A 2018 Slate magazine profile described Pat as “the Che Guervara of abortion reformers.” Slate wrote that Pat “may not loom as large as a Margaret Sanger or a Betty Friedan . . . And yet, a decade before Roe, with her ungainly activism, her proclivity for wearing clothes she’d found on the street and her righteous, unquenchable rage, Maginnis helped to fundamentally reshape the abortion debate into the terms we’re still using today.”

As a teenager tagging along beside my mother, who Margot described as “the standard-bearer for abortion rights in Wisconsin,” I was fortunate to meet many of the pioneering abortion rights activists, including Lawrence Lader, Anne Treseder and Pat, at national abortion conferences and events. Anne and Pat both qualified as one of a kind, but Pat especially stood out. She was thin, wiry, funny and, as Margo recalled, a “character” in the best sense — without inhibition. Listening to her tell stories was as startling as plunging into ice-cold water. (Watch a short TV interview with Pat in 1963.) I’ll never forget her gruesome description of treating babies with Guinea-worm disease when she worked in Panama, where, Slate reports, the Army shipped her as punishment for walking with a Black soldier.

Pat, born in Ithaca, N.Y., in 1928, grew up with six siblings in a Catholic household in Oklahoma, aware of her mother’s maternal suffering. She boarded at a convent school and became a lab tech. After joining the Women’s Army Corps, Pat was assigned to the pediatrics and obstetrics wards. Like Margaret Sanger, Pat, according to the Times, reached “the boiling point after a long, slow buildup of rage — after she tended to women with botched abortions at an Army hospital.” She had three herself, one self-induced, and was an early advocate of do-it-yourself abortions.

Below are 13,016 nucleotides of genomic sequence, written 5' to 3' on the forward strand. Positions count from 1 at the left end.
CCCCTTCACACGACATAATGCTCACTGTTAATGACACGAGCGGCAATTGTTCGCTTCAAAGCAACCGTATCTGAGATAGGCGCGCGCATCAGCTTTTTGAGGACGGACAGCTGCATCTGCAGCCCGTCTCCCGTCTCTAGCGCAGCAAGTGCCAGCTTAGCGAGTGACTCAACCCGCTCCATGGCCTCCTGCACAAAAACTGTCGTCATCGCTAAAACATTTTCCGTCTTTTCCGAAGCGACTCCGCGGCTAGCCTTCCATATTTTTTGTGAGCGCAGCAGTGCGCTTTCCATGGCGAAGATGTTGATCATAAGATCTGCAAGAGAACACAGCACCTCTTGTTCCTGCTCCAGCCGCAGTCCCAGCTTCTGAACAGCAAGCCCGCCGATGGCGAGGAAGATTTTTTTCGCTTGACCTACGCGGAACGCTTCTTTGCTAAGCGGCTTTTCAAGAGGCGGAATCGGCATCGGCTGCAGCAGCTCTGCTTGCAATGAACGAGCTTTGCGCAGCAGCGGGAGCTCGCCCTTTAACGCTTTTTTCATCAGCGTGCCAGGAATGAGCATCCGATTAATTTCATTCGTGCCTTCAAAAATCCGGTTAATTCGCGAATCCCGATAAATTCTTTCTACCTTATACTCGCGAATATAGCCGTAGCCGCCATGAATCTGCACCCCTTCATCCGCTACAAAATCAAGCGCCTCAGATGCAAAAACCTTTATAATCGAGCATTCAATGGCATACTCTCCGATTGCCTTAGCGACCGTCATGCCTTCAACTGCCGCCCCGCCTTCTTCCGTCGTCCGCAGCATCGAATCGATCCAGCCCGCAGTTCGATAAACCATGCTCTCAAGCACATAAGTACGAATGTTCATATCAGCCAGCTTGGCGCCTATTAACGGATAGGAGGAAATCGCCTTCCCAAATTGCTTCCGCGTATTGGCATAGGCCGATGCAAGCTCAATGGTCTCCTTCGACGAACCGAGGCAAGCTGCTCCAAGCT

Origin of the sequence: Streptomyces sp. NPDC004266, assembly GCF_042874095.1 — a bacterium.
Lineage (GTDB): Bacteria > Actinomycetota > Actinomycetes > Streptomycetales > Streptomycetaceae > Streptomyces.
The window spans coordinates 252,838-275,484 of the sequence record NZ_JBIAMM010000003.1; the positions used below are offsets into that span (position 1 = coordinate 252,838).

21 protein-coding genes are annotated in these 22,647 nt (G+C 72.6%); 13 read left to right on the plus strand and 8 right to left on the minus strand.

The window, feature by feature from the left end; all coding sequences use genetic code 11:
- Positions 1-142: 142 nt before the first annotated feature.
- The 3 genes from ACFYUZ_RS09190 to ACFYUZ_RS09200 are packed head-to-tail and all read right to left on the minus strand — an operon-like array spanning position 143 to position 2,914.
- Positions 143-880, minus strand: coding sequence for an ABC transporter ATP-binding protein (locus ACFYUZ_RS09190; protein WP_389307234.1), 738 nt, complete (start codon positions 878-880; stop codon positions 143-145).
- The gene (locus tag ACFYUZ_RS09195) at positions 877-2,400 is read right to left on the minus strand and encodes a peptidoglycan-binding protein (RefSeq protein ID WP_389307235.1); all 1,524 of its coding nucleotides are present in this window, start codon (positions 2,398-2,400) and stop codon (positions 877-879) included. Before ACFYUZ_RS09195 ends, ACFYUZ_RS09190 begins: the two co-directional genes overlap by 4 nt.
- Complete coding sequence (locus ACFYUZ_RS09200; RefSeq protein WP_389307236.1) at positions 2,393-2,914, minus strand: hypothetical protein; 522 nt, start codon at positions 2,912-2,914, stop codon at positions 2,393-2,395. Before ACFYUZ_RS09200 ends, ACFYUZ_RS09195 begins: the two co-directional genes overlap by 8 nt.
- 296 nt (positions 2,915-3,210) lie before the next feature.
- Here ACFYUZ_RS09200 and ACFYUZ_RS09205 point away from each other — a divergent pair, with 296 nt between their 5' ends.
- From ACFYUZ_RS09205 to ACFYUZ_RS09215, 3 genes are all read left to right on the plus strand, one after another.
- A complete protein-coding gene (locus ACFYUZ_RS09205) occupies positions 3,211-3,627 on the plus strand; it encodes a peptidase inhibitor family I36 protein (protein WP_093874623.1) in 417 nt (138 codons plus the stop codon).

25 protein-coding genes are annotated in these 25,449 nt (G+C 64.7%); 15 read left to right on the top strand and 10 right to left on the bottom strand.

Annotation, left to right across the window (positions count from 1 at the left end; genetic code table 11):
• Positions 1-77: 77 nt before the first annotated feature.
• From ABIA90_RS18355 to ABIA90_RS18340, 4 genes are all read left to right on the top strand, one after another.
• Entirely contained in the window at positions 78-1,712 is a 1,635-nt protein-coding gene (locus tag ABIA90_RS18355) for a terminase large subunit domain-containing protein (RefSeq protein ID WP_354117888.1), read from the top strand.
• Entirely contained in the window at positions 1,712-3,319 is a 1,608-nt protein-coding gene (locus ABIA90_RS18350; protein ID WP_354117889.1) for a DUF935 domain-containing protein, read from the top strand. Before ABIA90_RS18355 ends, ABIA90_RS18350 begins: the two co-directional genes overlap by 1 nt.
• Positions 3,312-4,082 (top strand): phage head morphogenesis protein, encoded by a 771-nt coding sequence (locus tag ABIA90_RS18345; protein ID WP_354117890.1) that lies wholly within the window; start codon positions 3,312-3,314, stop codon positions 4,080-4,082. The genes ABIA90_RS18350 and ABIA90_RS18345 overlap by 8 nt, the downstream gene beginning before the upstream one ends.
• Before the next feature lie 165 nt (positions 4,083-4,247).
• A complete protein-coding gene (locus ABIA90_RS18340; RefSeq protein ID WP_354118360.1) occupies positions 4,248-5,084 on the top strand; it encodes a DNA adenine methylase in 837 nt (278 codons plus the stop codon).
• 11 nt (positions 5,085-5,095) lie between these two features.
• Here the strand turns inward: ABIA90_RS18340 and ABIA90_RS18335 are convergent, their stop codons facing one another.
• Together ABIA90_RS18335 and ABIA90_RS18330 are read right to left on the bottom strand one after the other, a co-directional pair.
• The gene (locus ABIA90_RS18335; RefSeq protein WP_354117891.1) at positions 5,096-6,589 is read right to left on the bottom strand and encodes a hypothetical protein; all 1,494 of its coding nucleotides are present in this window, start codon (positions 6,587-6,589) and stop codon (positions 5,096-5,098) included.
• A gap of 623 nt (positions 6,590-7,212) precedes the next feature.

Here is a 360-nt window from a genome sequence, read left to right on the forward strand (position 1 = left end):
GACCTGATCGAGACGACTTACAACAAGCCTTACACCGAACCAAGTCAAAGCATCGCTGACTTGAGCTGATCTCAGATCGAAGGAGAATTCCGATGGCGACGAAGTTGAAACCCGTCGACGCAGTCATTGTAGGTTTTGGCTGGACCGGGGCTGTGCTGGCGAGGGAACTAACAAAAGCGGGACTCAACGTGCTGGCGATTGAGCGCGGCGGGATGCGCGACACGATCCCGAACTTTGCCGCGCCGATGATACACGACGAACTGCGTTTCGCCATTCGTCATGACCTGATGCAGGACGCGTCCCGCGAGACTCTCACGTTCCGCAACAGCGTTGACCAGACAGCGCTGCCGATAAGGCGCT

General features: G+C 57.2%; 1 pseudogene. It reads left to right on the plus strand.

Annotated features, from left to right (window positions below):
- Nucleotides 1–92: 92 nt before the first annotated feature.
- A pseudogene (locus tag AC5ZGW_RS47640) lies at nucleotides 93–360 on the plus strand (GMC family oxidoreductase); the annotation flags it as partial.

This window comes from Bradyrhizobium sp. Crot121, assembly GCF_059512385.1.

Margot Champagne had met Pat as a college student around 1967. Margot was one of three part-timers Pat hired to help answer the phone and fill orders in her apartment. When states started liberalizing abortion, Pat realized physicians needed training and organized medical seminars. “The panelists were all abortion doctors who’d been arrested. It restored their dignity,” Margot told me. Pat and two colleagues early on formed the precursor to NARAL, which came on the scene in 1969 (and which is how my mother, as an early NARAL board member, met Pat).